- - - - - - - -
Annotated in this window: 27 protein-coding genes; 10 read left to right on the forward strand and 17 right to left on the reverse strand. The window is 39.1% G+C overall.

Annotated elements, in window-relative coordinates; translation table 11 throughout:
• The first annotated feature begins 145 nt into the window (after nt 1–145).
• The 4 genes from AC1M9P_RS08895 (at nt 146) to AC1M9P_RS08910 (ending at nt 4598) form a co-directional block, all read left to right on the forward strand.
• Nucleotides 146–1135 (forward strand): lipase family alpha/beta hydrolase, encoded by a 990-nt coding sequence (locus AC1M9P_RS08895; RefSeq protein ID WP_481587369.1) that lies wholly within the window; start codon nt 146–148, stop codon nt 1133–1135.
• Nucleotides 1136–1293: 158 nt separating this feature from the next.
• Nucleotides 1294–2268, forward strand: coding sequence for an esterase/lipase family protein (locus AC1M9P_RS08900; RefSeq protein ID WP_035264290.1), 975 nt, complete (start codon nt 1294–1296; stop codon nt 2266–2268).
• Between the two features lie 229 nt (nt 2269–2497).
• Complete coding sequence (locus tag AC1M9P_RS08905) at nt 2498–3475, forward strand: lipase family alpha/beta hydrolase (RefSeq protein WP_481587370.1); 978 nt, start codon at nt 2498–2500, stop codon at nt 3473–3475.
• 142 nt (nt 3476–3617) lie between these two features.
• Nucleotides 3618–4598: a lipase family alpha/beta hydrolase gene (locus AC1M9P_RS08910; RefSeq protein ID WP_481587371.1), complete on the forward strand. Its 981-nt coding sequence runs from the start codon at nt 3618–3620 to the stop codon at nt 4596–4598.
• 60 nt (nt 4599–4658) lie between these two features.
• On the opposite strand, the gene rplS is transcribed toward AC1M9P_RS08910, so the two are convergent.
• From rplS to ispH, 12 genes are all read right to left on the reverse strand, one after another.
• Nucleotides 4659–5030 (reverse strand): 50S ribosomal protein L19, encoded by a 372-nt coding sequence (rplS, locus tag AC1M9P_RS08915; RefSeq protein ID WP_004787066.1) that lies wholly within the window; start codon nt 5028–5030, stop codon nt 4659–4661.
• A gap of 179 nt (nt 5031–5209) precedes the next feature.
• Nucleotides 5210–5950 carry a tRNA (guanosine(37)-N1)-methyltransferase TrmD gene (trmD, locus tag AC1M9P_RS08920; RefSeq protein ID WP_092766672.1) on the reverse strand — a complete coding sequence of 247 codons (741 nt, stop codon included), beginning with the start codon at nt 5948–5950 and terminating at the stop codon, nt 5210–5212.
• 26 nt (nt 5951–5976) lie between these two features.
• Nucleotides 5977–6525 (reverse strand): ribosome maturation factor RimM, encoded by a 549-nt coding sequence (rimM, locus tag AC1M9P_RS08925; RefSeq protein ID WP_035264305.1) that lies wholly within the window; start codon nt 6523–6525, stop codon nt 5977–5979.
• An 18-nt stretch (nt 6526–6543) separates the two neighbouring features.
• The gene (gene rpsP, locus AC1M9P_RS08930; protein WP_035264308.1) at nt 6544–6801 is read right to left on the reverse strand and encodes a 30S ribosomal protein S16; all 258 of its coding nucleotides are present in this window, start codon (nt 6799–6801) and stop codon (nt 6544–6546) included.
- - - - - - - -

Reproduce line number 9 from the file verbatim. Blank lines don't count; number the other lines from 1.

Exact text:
• Complete coding sequence (locus tag AC1M9P_RS08905) at nt 2498–3475, forward strand: lipase family alpha/beta hydrolase (RefSeq protein WP_481587370.1); 978 nt, start codon at nt 2498–2500, stop codon at nt 3473–3475.